Posts Tagged ‘kidney disease’

Secrets For the Salt Sensitive

January 5, 2013

Screen Shot 2013-01-05 at 2.52.03 PM
I am a baby boomer and have joined the middle age club. I have a history of heart disease in my family and both parents were hypertensive. As a result I’m very salt sensitive. Salt added to your diet tends to hold onto water and increase your blood volume thus making your heart work harder to pump blood throughout the body. For those of you who have high blood pressure, heart disease, kidney disease, or are just salt sensitive, here are a few suggestions for limiting the salt intake in your diet.

You can easily tick off a list of salty, sodium-rich foods: potato chips, popcorn, hot dogs, pizza, pickles, and more. But there are plenty of high-sodium foods you probably aren’t aware of. According to the Centers for Disease Control, Americans get almost one-third of their sodium from breads and rolls, chicken and chicken dishes, pizza, egg dishes, and pasta dishes. That’s partly because these foods contain added salt and partly because we eat them so often. Here’s another staggering number: up to 80% of the salt in your food was put there by someone other than you.

Why does salt matter? Your body needs a little bit of the sodium in salt to contract muscles, send nerve impulses, and maintain a healthy balance of fluids. But too much sodium can increase blood pressure, make the heart work harder, thicken and stiffen blood vessels, and more. Higher salt and sodium consumption have been linked to increased risk of heart disease and stroke.
How can you avoid these hidden salt mines? Read food labels carefully. Look at both the amount of sodium per serving and the recommended daily sodium allowance percentage. Shop for products labeled “salt free,” or “no salt added,” or “low-sodium.” Avoid condiments such as soy sauce, ketchup, teriyaki sauce, and salad dressings, which tend to be loaded with salt.

Another good strategy is to limit your use of prepared and processed foods, which tend to be made with a lot of salt. Adding more fresh or frozen fruits and vegetables to your diet can also lower sodium and increase potassium.
Restaurant foods are often loaded with salt. Many restaurants now offer low-sodium choices. If your food is being made to order, don’t hesitate to ask that it be made without salt.

Use Ms. Dash or potassium containing salt substitutes. (Potassium salt substitutes should be avoided in patients with chronic renal failure) Try filling your salt shaker with a low- or no-sodium salt, or replace it with a shaker full of herbs and spices or a squeeze of lemon.

Bottom Line: Although salt may make food taste better, it can be hazardous to your health. If you are salt sensitive, consider alternatives that don’t affect the flavor of your foods but do protect your heart and lower your blood pressure.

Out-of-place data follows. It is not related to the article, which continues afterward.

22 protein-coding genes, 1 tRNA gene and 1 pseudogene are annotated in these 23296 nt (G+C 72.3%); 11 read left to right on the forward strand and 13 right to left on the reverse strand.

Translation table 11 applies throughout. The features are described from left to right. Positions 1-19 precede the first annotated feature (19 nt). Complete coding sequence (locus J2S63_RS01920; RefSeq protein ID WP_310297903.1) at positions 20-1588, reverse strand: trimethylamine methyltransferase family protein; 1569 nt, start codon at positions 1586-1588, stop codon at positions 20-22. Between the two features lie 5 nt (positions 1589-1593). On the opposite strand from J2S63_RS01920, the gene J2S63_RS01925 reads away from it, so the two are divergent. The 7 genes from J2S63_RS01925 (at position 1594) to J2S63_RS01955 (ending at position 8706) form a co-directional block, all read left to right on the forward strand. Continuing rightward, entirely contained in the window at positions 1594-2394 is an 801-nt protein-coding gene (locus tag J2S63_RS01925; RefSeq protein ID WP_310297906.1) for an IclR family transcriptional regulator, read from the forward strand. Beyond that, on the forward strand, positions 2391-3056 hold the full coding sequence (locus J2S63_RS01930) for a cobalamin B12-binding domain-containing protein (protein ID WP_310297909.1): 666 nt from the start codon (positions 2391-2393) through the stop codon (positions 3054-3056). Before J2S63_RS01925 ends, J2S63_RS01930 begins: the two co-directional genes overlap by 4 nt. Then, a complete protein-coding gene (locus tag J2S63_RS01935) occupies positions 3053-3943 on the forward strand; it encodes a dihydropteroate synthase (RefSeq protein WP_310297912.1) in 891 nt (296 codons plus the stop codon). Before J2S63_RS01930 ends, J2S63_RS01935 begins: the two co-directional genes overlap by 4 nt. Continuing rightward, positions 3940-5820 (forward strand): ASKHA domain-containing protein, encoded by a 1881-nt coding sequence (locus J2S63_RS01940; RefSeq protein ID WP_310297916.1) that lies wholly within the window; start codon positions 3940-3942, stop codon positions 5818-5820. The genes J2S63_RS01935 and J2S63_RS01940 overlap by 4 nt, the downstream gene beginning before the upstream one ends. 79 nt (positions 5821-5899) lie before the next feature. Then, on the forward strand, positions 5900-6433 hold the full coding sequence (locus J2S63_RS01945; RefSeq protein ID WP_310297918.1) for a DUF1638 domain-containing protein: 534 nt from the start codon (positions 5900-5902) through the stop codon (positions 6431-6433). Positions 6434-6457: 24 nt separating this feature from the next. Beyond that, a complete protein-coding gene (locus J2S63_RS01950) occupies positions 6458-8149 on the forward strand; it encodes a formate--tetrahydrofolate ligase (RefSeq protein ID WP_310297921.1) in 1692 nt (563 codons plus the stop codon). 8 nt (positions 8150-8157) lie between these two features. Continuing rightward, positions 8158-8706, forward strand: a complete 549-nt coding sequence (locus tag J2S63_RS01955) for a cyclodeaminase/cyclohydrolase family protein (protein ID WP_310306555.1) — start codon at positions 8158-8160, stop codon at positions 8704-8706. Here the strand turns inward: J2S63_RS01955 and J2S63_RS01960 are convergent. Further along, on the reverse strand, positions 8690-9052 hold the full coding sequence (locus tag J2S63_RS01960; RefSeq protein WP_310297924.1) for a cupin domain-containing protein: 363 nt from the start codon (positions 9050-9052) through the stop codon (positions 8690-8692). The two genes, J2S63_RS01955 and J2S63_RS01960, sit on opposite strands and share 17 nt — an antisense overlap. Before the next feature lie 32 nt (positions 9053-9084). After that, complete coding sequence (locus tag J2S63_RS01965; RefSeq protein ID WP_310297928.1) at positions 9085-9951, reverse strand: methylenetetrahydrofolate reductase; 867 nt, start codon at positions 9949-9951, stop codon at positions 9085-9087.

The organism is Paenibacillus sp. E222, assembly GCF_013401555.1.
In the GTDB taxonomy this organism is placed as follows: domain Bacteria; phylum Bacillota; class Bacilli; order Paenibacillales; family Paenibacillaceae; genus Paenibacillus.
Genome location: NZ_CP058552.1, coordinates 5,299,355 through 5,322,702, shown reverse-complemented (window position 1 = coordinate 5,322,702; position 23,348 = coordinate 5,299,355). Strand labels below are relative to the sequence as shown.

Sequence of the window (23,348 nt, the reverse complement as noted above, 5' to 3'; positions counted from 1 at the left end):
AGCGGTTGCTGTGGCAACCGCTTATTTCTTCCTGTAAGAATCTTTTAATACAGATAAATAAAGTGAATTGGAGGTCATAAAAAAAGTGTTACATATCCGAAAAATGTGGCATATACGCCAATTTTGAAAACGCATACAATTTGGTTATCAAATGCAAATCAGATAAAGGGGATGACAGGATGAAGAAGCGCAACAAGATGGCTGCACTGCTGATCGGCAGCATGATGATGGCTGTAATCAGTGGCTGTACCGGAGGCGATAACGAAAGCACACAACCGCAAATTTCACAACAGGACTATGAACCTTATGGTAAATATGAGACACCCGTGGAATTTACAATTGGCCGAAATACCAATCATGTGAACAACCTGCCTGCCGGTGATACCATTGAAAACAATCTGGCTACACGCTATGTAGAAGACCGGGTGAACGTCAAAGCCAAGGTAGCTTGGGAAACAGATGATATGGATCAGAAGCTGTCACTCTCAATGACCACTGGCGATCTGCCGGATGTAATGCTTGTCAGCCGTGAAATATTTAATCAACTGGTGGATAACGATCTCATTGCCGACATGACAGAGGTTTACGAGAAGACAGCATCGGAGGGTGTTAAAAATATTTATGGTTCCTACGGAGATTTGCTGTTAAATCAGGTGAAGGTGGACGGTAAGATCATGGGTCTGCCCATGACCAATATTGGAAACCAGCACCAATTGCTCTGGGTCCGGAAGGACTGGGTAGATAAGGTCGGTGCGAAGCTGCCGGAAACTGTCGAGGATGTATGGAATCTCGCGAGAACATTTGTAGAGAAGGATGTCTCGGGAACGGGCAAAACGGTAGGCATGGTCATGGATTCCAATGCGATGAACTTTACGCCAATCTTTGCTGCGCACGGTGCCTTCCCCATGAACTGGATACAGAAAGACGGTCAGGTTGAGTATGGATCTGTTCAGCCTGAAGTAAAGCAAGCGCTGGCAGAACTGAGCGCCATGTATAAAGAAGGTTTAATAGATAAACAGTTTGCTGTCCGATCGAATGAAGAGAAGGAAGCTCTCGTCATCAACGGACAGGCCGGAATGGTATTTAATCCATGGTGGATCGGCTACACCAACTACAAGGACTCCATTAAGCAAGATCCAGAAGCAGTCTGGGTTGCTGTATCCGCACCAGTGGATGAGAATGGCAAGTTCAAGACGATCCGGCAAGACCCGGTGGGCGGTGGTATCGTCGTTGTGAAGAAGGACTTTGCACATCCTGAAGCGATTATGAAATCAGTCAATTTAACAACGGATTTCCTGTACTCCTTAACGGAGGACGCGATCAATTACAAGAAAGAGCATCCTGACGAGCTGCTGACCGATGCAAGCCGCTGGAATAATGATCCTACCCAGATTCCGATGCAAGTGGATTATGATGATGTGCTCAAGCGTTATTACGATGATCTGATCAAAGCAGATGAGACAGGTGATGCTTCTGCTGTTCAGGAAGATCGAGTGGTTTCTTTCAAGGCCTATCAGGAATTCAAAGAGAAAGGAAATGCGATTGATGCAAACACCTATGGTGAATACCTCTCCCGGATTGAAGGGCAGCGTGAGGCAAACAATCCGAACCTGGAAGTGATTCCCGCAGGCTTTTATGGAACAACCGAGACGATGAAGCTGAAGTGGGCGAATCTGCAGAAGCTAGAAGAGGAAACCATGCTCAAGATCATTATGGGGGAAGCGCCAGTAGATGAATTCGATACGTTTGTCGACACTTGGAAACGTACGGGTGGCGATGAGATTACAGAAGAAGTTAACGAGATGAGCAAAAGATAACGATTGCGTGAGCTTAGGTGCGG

Advertisements

Need a little extra cash for your iPad-2? One Chinese teen has it all figured out!

June 4, 2011

Prior to the original iPad’s launch, many assumed it would cost and arm and a leg, just another example of the so-called ‘Apple tax.’ Instead, it debuted at $500 for the 16GB Wi-Fi version, a fair bit less than many expected, and Apple kept the same price points for its second generation tablet. But for one teenager living in China, the iPad 2 carried a far bigger price tag.

It cost the 17-year-old boy his kidney, which he sold after stumbling upon an online advertisement offering cash to anyone ready and willing to be an organ donor.

“I wanted to buy an iPad 2, but I didn’t have the money,” the boy told Shenzhen TV in the southern province of Guandong, according to the U.K.’s Telegraph. “When I surfed the Internet I found an advert posted online by agent saying they were able to pay RMB20,000 [yuan] to buy a kidney”

The teenager, identified as “Zheng,” jumped at the opportunity to trade his kidney for what amounted to roughly $3,000 USD. He had his organ removed at a local hospital in the city of Chenzhou in Hunan Province and was discharged three days later.

“When he came back, he had a laptop and a new Apple handset,” his mother, identified as Miss Liu, told the station. “I wanted to know how he had got so much money and he finally confessed that he had sold one of his kidneys.”

The Telegraph reports the boy suffered complications from the surgery, but didn’t elaborate. Zheng’s mother, who was understandably ticked off at all involved, took her son back to Chenzhou to report the crime to the police, but the hospital in question ultimately denied any knowledge of the surgery.